A number of disease- or host-related markers have been proposed to predict treatment outcome in relapsed/refractory Hodgkin lymphoma (HL). In this issue of Blood, Moskowitz et al demonstrate that fluorodeoxyglucose (FDG)-positron emission tomography (PET)/computed tomography (CT) performed in sequence during second-line treatment recapitulates all of them.1 

Tumor segmentation in an HL patient showing 5 sizeable mediastinal lymph nodes (courtesy of Salim Kanoun).

Tumor segmentation in an HL patient showing 5 sizeable mediastinal lymph nodes (courtesy of Salim Kanoun).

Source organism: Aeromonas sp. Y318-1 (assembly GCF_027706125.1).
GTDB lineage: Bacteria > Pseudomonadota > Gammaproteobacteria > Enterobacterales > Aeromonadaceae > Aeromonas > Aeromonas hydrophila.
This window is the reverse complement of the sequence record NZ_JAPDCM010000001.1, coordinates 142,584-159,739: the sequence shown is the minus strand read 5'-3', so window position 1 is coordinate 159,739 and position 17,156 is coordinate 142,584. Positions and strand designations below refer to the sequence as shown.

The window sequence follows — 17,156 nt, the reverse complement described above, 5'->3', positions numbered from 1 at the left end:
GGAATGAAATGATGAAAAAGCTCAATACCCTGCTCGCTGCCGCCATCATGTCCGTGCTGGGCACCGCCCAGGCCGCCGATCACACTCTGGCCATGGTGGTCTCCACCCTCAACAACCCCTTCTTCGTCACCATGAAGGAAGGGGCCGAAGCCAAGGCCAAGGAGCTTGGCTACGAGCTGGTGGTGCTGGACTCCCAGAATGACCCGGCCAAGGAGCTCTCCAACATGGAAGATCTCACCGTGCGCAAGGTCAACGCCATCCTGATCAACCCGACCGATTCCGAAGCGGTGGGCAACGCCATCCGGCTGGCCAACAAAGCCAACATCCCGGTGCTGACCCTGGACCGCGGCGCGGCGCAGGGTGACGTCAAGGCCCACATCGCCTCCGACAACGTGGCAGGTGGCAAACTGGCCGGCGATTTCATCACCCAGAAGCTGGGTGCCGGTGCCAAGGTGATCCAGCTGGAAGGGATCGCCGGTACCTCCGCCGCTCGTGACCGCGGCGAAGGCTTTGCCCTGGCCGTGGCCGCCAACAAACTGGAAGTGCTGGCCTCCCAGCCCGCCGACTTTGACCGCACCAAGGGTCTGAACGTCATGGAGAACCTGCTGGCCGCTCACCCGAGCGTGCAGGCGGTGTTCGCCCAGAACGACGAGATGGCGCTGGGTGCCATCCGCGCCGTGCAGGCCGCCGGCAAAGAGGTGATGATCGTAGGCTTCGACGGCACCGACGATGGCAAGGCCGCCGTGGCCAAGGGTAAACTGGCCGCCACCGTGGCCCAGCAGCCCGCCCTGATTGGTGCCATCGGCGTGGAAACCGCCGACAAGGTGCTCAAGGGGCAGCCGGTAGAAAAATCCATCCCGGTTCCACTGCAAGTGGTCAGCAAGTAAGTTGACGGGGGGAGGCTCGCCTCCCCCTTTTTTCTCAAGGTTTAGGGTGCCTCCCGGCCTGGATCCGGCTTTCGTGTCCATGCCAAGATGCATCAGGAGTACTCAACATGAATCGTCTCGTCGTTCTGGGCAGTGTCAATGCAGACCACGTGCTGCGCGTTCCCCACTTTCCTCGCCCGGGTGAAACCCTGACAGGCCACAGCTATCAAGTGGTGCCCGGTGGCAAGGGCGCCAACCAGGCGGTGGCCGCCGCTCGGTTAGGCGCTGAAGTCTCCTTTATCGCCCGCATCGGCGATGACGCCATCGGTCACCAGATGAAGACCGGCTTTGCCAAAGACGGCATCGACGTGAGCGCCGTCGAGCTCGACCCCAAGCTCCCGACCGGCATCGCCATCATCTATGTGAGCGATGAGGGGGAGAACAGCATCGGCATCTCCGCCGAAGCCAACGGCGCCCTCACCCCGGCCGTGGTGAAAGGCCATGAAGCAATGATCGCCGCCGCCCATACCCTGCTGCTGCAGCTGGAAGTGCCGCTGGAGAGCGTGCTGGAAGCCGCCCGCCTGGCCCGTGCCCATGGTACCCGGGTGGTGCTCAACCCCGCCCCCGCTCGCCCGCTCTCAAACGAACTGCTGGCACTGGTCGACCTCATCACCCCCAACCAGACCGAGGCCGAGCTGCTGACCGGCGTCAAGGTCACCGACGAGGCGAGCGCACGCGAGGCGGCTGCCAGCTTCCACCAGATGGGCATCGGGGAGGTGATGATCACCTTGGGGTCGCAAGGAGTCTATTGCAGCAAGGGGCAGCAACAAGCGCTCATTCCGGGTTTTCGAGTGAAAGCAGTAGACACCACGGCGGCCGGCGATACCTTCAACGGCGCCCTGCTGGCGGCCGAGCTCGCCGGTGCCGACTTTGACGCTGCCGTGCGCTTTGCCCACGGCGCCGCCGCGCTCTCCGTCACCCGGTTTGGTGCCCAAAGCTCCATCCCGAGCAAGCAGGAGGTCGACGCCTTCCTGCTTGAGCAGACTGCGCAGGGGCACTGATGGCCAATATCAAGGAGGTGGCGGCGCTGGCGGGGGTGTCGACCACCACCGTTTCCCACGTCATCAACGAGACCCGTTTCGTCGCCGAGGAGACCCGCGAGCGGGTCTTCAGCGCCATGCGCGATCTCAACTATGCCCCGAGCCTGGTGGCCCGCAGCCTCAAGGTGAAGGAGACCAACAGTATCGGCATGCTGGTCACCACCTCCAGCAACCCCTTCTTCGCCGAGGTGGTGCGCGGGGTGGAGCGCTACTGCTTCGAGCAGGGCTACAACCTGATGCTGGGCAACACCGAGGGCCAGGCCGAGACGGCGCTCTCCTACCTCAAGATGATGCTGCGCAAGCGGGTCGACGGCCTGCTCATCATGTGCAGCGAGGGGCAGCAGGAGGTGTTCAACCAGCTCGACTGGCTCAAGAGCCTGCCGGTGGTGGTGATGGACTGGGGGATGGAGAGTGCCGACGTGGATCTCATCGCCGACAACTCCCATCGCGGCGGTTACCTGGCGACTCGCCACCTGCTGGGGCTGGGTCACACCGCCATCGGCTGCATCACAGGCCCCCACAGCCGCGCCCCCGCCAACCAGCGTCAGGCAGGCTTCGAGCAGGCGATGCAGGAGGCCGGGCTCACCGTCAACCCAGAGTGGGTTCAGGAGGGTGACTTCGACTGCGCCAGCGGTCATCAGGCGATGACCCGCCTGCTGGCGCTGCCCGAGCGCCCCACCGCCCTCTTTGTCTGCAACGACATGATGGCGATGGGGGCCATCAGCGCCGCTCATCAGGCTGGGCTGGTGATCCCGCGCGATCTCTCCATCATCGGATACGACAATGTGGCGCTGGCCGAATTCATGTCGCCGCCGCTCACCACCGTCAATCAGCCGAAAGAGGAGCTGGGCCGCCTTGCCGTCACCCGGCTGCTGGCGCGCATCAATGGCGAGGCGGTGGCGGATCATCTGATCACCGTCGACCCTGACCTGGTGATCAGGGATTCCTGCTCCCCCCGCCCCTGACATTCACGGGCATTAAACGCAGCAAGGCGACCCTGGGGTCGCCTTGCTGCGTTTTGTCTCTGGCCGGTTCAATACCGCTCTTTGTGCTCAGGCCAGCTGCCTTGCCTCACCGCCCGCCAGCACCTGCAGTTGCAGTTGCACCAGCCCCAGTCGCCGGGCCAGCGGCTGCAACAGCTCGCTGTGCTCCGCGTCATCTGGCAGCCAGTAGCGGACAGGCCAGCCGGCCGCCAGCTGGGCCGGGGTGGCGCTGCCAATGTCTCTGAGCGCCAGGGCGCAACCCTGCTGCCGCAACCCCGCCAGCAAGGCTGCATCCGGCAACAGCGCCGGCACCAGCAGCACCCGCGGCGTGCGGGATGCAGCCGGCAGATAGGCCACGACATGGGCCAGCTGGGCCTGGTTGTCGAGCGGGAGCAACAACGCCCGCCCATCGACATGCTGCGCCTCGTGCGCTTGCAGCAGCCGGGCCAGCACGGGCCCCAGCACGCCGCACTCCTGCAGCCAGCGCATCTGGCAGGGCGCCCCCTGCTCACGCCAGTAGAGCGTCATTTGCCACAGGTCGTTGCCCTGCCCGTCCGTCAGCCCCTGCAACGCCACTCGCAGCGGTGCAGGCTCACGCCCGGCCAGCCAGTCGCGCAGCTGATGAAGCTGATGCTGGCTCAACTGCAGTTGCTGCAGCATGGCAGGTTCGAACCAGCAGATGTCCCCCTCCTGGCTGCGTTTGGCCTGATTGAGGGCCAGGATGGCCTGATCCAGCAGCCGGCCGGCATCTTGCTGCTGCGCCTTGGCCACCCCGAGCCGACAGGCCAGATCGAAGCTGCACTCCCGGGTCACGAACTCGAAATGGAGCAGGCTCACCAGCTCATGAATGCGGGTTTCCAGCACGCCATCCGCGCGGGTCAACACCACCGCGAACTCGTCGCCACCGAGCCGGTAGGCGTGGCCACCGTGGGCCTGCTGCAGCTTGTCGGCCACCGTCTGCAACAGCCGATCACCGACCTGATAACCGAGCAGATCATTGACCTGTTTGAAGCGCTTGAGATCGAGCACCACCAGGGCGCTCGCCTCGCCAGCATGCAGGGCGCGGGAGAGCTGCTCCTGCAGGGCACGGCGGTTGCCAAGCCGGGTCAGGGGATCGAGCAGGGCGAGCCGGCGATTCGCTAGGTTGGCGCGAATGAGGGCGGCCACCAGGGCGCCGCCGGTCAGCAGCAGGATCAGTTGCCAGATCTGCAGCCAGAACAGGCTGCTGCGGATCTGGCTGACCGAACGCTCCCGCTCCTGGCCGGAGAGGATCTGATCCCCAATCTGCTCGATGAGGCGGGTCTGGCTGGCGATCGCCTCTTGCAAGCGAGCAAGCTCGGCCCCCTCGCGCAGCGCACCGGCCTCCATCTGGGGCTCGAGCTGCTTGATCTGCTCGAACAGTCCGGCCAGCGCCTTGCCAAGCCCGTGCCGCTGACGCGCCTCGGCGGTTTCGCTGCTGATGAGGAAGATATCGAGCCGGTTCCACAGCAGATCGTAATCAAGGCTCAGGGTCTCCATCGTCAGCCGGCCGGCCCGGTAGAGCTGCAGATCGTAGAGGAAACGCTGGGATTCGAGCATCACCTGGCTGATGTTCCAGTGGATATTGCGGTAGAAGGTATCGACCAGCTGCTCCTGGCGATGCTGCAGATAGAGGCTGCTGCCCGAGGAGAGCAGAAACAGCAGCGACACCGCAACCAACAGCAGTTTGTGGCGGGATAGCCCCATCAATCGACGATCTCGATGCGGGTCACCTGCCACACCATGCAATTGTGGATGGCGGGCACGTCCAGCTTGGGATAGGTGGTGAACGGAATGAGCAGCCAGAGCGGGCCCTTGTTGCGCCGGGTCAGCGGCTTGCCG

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In the era of new drugs, high-dose chemotherapy (HDC) followed by autologous stem cell transplantation (ASCT) remains the best treatment option for relapsed/refractory HL. Intensity and duration of second-line salvage therapy do not affect treatment outcome if HDC plus ASCT follows chemotherapy.2  Quite recently, an international consortium for prognostic factors modeling in relapsed/refractory HL (the RisPACT consortium) retrospectively evaluated the impact of 23 risk factors (RF) on ASCT outcome in 546 patients with relapsed/refractory HL in 9 prospective trials.3  Stage IV, time to relapse ≤3 months, Eastern Cooperative Oncology Group performance status ≥1, a bulk nodal lesion >5 cm, and an inadequate therapy response, assessed with a CT or PET/CT before ASCT, proved to be, in multivariate analysis, the only RF predictive of progression-free survival. Different groups have demonstrated that interim PET (iPET) before ASCT in relapsed/refractory HL had a predictive value (PV) independent from other RFs,4  similar to that during doxorubicin, bleomycin, vinblastine, dacarbazine treatment, where iPET proved the prognostic marker with the highest PV, irrespective of other RFs included in the International Prognostic Score.5  The physiopathological mechanism underpinning this very high PV in HL is complex and incompletely understood. The great avidity for FDG reported in HL has been allegedly attributed to the high glycolytic activity of the microenvironment (ME) cells. In the latter, as in neoplastic cells, the glycolysis proved as high as 200 times that of normal tissue. ME is, by far, the largest cellular fraction in HL tissue, and its metabolic activity is sustained by a cytokine network produced by few neoplastic Hodgkin and Reed-Sternberg (HRS) cells. On the other hand, chemotherapy-induced HRS cell kill switches off the FDG uptake by ME cells. Thus, the latter work in HL as a PET signal amplifier. Quite recently, however, other explanations have been proposed: the CD8+ tumor-infiltrating lymphocytes and the reactive lymphocytes expressing the surface antigen programmed death-1 (PD-1), implicated in naive host immunity against the tumor, have also been reported to demonstrate great FDG avidity.6  Because high PD-1 expression by ME cells of HL was shown to predict a poor treatment outcome,7  the intensity of the PET signal could also depend on the reactivity (and effectiveness) of the host immune response against the tumor.